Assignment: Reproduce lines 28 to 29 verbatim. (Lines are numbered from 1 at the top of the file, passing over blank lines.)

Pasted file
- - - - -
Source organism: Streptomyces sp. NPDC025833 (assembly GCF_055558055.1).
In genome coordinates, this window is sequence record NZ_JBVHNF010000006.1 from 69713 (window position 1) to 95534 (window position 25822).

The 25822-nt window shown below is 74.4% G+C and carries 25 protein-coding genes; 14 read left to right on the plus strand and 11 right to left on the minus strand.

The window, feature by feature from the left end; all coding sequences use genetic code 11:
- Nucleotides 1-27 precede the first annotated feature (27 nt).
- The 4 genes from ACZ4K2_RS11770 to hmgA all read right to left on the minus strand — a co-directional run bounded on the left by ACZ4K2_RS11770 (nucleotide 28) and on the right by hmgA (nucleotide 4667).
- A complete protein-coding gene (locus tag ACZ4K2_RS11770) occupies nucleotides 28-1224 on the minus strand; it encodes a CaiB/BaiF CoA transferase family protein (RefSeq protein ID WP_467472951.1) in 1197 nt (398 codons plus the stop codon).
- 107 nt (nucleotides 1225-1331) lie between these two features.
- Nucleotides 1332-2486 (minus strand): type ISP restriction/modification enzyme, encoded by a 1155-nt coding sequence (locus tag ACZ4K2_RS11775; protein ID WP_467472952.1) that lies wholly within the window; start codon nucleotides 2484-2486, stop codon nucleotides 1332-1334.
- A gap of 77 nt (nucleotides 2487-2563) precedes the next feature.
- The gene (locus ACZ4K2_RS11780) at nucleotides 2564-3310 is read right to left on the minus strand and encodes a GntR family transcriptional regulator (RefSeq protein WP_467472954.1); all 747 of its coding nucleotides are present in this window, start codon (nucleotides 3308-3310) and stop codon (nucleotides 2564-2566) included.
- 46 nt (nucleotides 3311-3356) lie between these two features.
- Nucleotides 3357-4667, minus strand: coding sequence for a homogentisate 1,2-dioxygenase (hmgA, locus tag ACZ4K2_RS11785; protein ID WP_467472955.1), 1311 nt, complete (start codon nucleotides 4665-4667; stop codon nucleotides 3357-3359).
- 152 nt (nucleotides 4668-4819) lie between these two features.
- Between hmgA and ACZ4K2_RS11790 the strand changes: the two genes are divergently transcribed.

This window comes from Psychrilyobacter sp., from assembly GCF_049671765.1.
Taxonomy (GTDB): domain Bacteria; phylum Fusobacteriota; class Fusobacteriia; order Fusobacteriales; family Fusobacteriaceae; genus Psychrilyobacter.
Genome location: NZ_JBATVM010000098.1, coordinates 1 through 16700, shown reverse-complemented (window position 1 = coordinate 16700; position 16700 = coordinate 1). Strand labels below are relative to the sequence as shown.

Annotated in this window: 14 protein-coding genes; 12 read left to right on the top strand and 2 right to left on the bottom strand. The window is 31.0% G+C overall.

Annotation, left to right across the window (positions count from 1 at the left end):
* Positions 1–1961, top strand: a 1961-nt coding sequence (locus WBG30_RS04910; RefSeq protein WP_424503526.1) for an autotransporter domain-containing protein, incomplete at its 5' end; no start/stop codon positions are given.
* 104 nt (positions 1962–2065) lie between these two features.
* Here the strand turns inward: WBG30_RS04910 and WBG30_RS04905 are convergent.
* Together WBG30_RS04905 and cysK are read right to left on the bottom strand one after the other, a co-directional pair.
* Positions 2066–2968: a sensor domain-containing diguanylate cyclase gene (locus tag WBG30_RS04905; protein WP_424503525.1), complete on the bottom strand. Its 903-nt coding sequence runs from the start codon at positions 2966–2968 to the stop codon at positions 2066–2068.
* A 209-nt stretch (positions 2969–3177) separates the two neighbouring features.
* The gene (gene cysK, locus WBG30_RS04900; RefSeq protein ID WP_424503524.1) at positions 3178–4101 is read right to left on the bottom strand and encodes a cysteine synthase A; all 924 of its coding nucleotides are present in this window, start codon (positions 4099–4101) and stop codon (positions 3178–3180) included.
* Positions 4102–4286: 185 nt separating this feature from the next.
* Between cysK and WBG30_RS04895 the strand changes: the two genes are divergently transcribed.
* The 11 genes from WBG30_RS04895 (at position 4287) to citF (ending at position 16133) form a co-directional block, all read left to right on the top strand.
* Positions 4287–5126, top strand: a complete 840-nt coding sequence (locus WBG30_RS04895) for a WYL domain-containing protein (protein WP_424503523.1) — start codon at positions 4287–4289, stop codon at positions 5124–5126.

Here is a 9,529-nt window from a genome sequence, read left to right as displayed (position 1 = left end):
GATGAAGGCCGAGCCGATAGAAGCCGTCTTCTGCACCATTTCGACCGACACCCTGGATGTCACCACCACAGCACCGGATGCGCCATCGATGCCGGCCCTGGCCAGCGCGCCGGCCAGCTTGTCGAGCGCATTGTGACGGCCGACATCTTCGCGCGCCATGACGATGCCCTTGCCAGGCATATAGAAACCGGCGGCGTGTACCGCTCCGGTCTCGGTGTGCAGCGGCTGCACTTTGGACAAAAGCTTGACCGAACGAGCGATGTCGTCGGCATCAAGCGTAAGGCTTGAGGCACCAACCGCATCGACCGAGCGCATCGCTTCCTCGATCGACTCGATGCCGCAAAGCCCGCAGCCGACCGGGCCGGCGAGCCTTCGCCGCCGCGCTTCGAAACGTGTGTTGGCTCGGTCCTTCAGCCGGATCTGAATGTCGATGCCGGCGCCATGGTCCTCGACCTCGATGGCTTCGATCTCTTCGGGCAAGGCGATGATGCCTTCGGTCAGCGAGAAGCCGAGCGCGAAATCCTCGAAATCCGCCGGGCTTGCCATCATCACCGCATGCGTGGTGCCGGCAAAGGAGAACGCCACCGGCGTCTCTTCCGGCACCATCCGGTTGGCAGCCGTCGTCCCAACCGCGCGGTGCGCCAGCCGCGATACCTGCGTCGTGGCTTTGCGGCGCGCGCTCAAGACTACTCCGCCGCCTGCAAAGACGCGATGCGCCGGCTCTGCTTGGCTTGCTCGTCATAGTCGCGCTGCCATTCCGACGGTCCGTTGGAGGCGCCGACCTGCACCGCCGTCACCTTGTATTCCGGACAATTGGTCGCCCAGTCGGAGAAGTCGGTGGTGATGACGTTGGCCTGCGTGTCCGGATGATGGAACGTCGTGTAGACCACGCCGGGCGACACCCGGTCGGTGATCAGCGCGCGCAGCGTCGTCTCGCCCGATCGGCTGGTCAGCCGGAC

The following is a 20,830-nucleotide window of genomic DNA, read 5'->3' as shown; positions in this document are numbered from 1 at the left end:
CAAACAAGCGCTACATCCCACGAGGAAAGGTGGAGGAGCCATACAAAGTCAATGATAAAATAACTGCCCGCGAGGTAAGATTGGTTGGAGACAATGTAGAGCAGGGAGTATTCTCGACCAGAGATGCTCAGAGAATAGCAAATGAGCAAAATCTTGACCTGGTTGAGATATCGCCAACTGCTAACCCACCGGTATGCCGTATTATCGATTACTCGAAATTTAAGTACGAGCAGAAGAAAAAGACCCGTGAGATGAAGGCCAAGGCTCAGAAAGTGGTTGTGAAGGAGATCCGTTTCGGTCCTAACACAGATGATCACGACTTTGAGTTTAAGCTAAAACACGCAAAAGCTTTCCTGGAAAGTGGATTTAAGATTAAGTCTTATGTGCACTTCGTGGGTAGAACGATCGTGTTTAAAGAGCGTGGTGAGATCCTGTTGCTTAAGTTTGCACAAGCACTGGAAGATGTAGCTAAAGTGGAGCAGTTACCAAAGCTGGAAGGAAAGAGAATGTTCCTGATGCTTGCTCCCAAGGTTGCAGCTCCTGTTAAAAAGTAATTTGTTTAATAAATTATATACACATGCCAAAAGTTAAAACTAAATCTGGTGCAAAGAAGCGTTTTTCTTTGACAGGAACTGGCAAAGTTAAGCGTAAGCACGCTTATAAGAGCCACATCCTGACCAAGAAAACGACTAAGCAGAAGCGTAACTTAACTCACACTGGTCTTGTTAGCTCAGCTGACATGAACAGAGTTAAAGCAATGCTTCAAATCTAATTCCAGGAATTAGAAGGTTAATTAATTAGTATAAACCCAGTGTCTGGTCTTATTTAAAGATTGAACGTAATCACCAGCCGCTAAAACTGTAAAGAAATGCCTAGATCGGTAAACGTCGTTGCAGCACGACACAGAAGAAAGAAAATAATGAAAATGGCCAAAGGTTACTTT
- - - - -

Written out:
* Positions 4102–4286: 185 nt separating this feature from the next.
* Between cysK and WBG30_RS04895 the strand changes: the two genes are divergently transcribed.